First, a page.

One might think that an author would want to publicly state which, if either, idea about his work was correct. In fact, Appelfeld remained silent during their discussion, which involved a moment when Milner made a comment saying as she spoke, “I’m not looking at Aharon,” and Schwartz rejoined, “He’s looking at you.” Still, any self-consciousness the critics had about the hubris of speaking of the work of a living author in the room with him seemed deflected by Appelfeld’s modesty.
The writer told The Report when asked how it felt to be in the same space as those discussing his work that he finds it “interesting” to see how “people see themselves in my work.”
This authorial unobtrusiveness, evendeference, was reinforced by an anecdote told by Holtz of an occasion when Appelfeld was present in one of his classes while his work was being discussed. The writer told the surprised students about their teacher, “Whatever he says is correct.”
This sense of a double vision – that he lives in Israel but is writing about Europe – came through clearly in the conference session that was the screening of a 1998 movie “All that Remains,” produced for Israel Educational Television, about a visit Appelfeld made to his birthplace in search of his mother’s grave.
As Millicent Marcus, professor of Italian at Yale University and a writer on Holocaust and film, remarked, the image of a rain-spattered windshield at the movie’s opening, showing the countryside of Czernowitz yet blurring it simultaneously, the “superimposition,” “montage” and “overlap” of one place on another is an apt metaphor for Appelfeld’s attitude to the place where he was born.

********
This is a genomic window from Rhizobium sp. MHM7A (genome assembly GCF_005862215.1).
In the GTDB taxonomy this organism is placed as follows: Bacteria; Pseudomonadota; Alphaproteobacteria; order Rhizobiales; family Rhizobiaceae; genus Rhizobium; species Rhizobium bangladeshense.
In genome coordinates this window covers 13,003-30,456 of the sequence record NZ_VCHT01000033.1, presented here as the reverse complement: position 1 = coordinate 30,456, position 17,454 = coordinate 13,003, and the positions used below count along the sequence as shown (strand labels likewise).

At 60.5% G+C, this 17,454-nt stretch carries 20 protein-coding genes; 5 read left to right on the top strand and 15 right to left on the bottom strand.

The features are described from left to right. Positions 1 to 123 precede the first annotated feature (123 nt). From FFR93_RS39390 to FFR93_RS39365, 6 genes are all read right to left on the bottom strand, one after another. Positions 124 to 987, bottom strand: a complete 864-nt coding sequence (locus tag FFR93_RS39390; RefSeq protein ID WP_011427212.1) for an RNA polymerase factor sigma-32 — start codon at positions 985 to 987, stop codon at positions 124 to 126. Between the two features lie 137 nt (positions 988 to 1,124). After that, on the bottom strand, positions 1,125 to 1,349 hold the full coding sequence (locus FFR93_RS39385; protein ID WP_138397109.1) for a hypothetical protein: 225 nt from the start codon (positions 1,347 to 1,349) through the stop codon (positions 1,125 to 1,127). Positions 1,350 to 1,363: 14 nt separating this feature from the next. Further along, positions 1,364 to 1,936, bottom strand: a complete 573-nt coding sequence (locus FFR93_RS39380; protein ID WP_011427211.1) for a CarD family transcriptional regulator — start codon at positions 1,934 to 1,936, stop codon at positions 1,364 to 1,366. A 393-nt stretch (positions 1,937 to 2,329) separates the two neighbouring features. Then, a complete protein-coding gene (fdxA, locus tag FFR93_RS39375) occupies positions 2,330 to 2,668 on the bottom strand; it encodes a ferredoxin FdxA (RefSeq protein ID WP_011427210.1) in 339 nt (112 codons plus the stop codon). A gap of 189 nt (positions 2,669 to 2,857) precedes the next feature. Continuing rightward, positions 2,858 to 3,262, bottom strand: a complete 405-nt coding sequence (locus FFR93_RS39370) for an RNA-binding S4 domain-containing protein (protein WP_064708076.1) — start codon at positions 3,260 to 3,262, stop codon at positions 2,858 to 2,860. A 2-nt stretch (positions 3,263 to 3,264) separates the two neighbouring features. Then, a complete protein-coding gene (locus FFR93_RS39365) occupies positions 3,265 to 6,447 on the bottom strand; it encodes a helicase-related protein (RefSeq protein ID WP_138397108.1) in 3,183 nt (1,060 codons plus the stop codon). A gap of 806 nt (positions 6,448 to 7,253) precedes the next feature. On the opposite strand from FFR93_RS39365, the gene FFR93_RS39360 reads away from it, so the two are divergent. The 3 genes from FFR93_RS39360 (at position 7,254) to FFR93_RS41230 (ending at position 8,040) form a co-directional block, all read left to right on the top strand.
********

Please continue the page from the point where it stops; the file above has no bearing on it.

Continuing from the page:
One of its most moving aspects was to see faces of the villagers, for some say they knew him, while others don’t quite remember that there were once Jews living in their homes. Marcus remarked that there was something “spectral” and ghostly about much of the discussion between Appelfeld and the villagers in the movie. At its close, Appelfeld says: “There is nothing there. That is all that remains, ruah (spirit)."
As Appelfeld said in a 1998 interview with Yad Vashem about the difference between survivor testimony and his fiction, “The testimony doesn’t create circles and doesn’t reverberate inside.”
That is the impact of Appelfeld’s writing – to create reverberations in the reader and in society. Appelfeld’s work is characterized by this continual tension between what Schwartz has said is “the necessity and/or the desire to forget and the necessity and/or desire to remember.”
At the conference’s culmination, before Appelfeld began his conversation with Gold, he was presented with a 1935 first edition from the Berlin Schocken Verlag press of Kafka’s collected writing by Prof. Rebecca Bushnell, Dean of the School of Arts and Sciences at Penn. In remarks composed by Gold, Bushnell noted that the book was a fitting gift for the university to give, as Kafka admired the autobiography written by its founder, Benjamin Franklin.